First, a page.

Pond Island, Kelp Bay and Hood Bay

From the National Geographic Sea Lion in Alaska, May 11, 2010

Rare and exquisite, the calypso orchid, Calypso bulbosa, is the holy grail of wildflowers. Also known as the fairy slipper orchid, it is an early spring bloomer, and from previous hikes into the bog behind the beaver dam on Pond Island, we had hopes of finding a patch of them. Our intrepid hikers set off through old growth forest, into a meadow with brown bear and Sitka black-tailed deer sign, across a stream, over three logs, back across the stream (cute orange gel fungi on rotting sticks) and past the beaver dam, under and over a few more downed trees, just around the corner past the porcupine tracks, and there they were!! At least a dozen sweet magenta orchid faces near the place where beavers live and drag leafy branches down a slide into their pond.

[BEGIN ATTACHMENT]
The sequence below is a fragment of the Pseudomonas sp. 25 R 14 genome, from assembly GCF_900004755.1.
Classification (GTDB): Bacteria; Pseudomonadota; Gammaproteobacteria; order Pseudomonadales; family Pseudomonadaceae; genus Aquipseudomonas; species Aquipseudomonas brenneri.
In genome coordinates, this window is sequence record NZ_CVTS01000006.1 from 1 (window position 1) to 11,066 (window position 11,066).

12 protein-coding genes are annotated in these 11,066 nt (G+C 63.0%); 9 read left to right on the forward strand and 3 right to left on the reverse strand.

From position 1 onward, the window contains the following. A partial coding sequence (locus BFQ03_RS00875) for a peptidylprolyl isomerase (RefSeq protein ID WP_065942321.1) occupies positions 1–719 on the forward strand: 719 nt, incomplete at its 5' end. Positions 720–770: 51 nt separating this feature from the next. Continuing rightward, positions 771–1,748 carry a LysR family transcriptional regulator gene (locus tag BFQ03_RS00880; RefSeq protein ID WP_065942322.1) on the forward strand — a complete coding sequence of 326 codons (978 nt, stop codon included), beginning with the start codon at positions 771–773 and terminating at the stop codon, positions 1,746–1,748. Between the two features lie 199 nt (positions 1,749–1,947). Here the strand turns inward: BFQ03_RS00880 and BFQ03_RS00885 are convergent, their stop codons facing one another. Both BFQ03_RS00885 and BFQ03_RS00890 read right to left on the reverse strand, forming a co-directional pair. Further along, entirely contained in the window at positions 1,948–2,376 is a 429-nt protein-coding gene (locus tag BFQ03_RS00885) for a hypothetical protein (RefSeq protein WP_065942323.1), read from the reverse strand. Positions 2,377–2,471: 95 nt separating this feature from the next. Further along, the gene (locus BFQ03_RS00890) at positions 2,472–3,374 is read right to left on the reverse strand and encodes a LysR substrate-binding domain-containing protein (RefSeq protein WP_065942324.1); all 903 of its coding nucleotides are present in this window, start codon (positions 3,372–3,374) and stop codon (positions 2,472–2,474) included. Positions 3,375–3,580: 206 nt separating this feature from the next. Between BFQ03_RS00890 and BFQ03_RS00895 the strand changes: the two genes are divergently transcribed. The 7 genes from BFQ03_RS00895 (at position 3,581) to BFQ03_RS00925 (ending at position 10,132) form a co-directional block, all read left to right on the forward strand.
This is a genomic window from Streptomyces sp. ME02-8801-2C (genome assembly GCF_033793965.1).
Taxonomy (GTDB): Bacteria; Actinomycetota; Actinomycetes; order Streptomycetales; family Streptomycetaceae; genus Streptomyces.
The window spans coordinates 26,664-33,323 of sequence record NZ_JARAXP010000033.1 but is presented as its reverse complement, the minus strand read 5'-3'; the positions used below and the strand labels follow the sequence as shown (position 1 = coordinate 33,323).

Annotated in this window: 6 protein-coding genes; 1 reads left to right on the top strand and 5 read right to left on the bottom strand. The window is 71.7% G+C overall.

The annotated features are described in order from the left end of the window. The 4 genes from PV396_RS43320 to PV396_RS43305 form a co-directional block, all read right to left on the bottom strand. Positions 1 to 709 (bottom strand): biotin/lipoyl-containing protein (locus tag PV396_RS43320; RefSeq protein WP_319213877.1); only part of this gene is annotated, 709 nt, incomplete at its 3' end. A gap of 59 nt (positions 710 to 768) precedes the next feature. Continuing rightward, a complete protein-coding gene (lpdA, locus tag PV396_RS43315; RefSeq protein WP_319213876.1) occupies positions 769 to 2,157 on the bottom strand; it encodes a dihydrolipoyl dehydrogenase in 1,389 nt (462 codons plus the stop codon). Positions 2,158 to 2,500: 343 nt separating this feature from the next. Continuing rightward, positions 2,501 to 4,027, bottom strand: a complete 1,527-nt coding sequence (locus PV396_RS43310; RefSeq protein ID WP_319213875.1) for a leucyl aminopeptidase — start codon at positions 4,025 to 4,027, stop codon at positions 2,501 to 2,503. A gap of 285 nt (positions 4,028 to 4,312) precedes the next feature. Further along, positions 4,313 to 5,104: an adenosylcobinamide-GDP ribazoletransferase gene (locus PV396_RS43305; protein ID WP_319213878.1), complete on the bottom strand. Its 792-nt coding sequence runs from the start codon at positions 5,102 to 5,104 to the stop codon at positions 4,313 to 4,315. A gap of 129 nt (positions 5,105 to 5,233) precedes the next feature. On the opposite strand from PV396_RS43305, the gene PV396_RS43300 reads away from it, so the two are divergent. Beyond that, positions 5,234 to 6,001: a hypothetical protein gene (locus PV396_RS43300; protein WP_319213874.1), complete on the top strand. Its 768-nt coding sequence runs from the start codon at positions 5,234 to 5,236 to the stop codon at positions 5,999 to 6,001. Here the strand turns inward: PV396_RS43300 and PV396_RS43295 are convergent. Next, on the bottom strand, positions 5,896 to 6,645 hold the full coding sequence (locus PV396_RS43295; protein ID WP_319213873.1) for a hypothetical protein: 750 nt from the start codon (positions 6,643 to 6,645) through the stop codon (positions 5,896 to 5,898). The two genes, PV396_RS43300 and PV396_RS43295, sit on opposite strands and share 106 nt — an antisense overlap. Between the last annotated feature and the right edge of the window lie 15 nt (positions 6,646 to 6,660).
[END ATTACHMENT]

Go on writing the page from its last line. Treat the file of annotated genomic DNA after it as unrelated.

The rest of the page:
Meanwhile, kayakers watched curious harbor seals and distant surface-active humpback whales while another group combed the intertidal for interesting small critters. A wonderful morning spent tucked into Kelp Bay on the northeast corner of Baranof Island.

Later, across Chatham Strait and far into Hood Bay on Admiralty Island, we spotted a brown bear in a meadow, behind a flock of Canada geese and several bald eagles. He ambled from view and as we were pulling away- a dog? Or a wolf? No, three dogs/wolves romped across the beach. After much discussion and careful peering through the spotting scope, we decided they were indeed dogs, which was later confirmed by a radio conversation with the couple in a caretaker’s cottage a few miles away. Apparently a pack of wild dogs have been hunting the local deer….sadly, even here in this great wilderness, introduced species can negatively impact local animal populations. In the south arm of Hood Bay we enjoyed some views of two more brown bears on this island so densely populated by Ursus arctos that the Tlingit people call it Kootznahoo – the fortress of the bears. This evening we are northbound, toward Icy Strait and new discoveries.


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